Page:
Infrastructure projects imperil snow leopard’s habitat

Report calls for a delicate balance between infrastructure growth & wildlife conservation

Zulfiqar Baig April 15, 2024


Rapid infrastructure development primarily roads is potentially degrading the Snow leopard (Panthera uncia)’s habitat, resulting in disrupting the big cats' movement and increasing human-wildlife conflict in the Gilgit-Baltistan (G-B) region. The prey species of the Snow leopard such as Himalayan ibex and domestic livestock are also killed due to heavy traffic on the highways.

This has been revealed in WWF-Pakistan’s baseline research study undertaken through the project titled “Building Ecological and Sustainable Transport/Linear Infrastructure for Snow Leopards in the Hindu Kush Karakoram Himalaya Landscape in Pakistan (BEAST)”.

The project was supported by the With Snow Leopards Small Grant (SLSG) initiated by the Tencent Foundation and the Shan Shui Conservation Centre with support from the Huatai Foundation, the Amity Foundation, and the Pecking University Centre for Nature and Society.

The study recommends that there is a need to strike a balance between boosting infrastructure development and conservation of threatened wildlife such as Snow leopards in the region. The report states that the G-B region is home to diverse wildlife including vulnerable Snow leopards.

It was pointed out that the linear infrastructure development, which cuts through the landscape such as roads, has fragmented the Snow leopard habitat. The report found that although linear infrastructure improves national and regional economies, it restricts wildlife movement and poses a threat to the Snow leopards and their prey species such as ungulates.

Focusing on the broader road ecology theme, the study gathered evidence on infrastructure-related threats to Snow leopards and their habitat in the G-B region. It collected data on wildlife-vehicle collisions, investigated the impact of increasing infrastructure on human-wildlife interaction and analysed land use changes in known Snow leopard hotspots over the past 20 years. It covered two major roads namely Karakoram Highway (KKH) and Gilgit-Shandur Road which bisect Snow leopard habitat.

In the backdrop of the surging infrastructure growth in the G-B region, the WWF-Pakistan launched the Sustainable Infrastructure Initiative in 2019 which aimed to build the capacities of relevant stakeholders, raise awareness, and advocate for sustainable and green infrastructure planning and development in the Hindukush-Karakoram-Himalaya (HKH) region.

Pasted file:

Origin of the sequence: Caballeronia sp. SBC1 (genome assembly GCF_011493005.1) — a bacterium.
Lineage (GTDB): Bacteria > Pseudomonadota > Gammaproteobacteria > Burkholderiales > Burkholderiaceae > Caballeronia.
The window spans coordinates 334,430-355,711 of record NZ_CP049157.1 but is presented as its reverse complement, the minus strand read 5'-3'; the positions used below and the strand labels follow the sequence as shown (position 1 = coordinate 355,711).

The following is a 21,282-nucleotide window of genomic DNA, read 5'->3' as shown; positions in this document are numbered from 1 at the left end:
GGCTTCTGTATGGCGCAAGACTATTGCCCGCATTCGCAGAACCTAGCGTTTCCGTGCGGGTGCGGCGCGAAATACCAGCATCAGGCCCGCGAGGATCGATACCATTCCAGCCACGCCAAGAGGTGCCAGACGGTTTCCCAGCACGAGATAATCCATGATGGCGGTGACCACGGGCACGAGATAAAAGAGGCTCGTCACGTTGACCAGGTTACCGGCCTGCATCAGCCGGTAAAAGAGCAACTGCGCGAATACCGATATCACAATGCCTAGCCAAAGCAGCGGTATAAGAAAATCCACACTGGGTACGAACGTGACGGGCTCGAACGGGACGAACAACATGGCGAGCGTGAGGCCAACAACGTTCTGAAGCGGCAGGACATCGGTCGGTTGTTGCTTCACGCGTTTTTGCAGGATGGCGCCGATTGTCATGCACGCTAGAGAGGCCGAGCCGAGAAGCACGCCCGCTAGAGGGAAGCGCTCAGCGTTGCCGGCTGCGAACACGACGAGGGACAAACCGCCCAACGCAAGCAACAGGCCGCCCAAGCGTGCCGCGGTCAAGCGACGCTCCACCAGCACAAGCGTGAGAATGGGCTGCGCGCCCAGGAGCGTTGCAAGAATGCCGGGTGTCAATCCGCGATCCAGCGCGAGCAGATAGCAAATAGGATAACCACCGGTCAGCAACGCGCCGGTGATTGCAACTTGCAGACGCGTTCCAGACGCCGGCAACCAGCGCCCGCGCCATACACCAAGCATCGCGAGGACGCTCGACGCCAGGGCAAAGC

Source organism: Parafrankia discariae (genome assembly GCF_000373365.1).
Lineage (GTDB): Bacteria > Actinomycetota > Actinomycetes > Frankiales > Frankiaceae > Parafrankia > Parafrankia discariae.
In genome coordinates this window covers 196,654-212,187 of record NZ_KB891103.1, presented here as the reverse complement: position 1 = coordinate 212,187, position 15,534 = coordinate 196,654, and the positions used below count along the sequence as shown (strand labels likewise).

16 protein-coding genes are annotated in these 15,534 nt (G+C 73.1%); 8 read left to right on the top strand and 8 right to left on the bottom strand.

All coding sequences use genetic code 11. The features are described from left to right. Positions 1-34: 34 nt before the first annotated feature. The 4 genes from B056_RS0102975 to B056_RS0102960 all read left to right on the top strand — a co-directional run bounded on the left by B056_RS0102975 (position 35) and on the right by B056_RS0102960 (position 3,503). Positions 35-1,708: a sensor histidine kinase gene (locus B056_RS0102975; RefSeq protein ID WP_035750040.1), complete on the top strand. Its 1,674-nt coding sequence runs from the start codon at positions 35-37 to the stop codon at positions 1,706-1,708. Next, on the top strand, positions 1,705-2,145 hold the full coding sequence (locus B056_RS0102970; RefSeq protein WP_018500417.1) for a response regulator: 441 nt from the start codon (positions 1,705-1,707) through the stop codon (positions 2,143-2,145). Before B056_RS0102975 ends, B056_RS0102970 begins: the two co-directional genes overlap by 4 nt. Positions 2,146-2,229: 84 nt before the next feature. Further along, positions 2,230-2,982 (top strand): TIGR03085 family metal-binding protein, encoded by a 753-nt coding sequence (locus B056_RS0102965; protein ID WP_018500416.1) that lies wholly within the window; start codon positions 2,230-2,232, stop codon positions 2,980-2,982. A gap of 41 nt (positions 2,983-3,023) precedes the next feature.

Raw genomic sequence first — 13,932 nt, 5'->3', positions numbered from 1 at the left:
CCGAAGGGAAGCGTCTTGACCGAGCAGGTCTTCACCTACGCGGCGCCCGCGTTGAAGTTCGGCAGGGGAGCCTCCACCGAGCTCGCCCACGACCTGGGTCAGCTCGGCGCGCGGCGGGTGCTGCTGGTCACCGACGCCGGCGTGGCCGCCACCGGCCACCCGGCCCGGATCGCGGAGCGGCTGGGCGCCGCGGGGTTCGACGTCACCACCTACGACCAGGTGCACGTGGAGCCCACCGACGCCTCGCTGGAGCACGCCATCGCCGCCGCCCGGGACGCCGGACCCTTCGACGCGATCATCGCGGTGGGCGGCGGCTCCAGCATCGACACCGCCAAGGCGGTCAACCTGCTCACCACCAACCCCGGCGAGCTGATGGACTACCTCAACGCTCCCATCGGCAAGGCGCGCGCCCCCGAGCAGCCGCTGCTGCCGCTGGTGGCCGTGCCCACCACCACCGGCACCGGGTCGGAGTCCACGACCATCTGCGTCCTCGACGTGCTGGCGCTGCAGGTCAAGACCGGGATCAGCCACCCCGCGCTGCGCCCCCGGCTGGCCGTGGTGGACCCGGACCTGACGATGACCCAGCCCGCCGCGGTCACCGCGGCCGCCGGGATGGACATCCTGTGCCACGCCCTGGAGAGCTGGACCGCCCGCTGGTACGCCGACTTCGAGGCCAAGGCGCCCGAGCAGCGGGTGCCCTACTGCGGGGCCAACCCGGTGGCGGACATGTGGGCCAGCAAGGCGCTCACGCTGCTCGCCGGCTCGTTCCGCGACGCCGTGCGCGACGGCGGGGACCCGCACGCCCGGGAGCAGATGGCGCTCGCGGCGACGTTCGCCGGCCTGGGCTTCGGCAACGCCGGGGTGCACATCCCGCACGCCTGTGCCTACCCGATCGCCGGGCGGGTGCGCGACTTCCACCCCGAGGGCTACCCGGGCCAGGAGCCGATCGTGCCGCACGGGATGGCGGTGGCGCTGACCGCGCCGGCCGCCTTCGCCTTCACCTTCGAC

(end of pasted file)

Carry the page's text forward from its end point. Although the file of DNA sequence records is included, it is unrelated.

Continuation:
Commenting on the study, Hammad Naqi Khan, the Director General of the WWF-Pakistan said that any infrastructure development project always helped boost trade and tourism, but the environment and species conservation aspects should not be overlooked.

He was of the view that detrimental impacts of the development projects could be avoided through meticulous planning, sustainable infrastructure and an integrated approach which promotes biodiversity conservation and protection of the natural ecosystem. “It’s crucial to build upon this study and undertake further investigations on wildlife movement and migration patterns to assess the impact of the infrastructure development on wildlife populations in critical habitats”, Khan added.

The report further indicated that large-scale transport infrastructure development and burgeoning hospitality projects have posed a threat to the local biodiversity and pristine landscape in G-B.

The report proposed that following the current laws regulating wildlife, linear development, and human encroachment should be prohibited in the protected areas. It also recommended that the construction of wildlife corridors and crossings in potential wildlife habitats could help minimise the access of wildlife to high-traffic roads and could reduce wildlife-vehicle collisions.

It also suggested that the deployment of devoted law enforcement and traffic personnel along wildlife hotspots could help thwart the hunting and poaching of Snow leopards and their prey species. The report also suggested that infrastructure-related development projects should take proactive mitigation steps to safeguard the native ecology and wild species.

Various studies indicate that as Snow leopard is an elusive animal, hence it’s difficult to record its exact population in the distribution range across Central and South Asia. However, a 2020 WWF research indicated that fewer than 7,000 Snow leopards remain globally, of which approximately 200 to 420 individuals inhabit the northern mountain ranges of Pakistan including the G-B region, Khyber-Pakhtunkhwa (K-P), and Azad Jammu Kashmir (AJK).

Published in The Express Tribune, April 16th, 2024.


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